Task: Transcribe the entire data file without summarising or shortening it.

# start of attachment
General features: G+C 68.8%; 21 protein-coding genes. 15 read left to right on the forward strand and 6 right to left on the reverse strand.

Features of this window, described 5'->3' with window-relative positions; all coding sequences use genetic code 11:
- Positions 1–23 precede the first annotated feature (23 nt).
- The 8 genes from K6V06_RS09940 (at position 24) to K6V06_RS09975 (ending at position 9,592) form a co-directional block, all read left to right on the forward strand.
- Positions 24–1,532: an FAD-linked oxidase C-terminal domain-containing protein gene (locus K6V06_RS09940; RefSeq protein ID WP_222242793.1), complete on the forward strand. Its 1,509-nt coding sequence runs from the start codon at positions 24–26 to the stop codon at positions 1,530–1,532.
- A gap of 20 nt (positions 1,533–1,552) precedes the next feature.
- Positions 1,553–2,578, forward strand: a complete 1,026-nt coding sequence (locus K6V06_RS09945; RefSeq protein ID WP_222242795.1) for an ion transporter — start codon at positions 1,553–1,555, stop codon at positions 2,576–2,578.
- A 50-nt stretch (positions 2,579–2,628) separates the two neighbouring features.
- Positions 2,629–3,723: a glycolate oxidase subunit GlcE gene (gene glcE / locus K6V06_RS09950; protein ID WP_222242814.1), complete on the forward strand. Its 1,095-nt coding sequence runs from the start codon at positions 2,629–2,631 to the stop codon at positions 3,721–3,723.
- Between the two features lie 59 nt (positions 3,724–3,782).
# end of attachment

General features: G+C 68.8%; 21 protein-coding genes. 15 read left to right on the forward strand and 6 right to left on the reverse strand.

Features of this window, described 5'->3' with window-relative positions; all coding sequences use genetic code 11:
- Positions 1–23 precede the first annotated feature (23 nt).
- The 8 genes from K6V06_RS09940 (at position 24) to K6V06_RS09975 (ending at position 9,592) form a co-directional block, all read left to right on the forward strand.
- Positions 24–1,532: an FAD-linked oxidase C-terminal domain-containing protein gene (locus K6V06_RS09940; RefSeq protein ID WP_222242793.1), complete on the forward strand. Its 1,509-nt coding sequence runs from the start codon at positions 24–26 to the stop codon at positions 1,530–1,532.
- A gap of 20 nt (positions 1,533–1,552) precedes the next feature.
- Positions 1,553–2,578, forward strand: a complete 1,026-nt coding sequence (locus K6V06_RS09945; RefSeq protein ID WP_222242795.1) for an ion transporter — start codon at positions 1,553–1,555, stop codon at positions 2,576–2,578.
- A 50-nt stretch (positions 2,579–2,628) separates the two neighbouring features.
- Positions 2,629–3,723: a glycolate oxidase subunit GlcE gene (gene glcE / locus K6V06_RS09950; protein ID WP_222242814.1), complete on the forward strand. Its 1,095-nt coding sequence runs from the start codon at positions 2,629–2,631 to the stop codon at positions 3,721–3,723.
- Between the two features lie 59 nt (positions 3,724–3,782).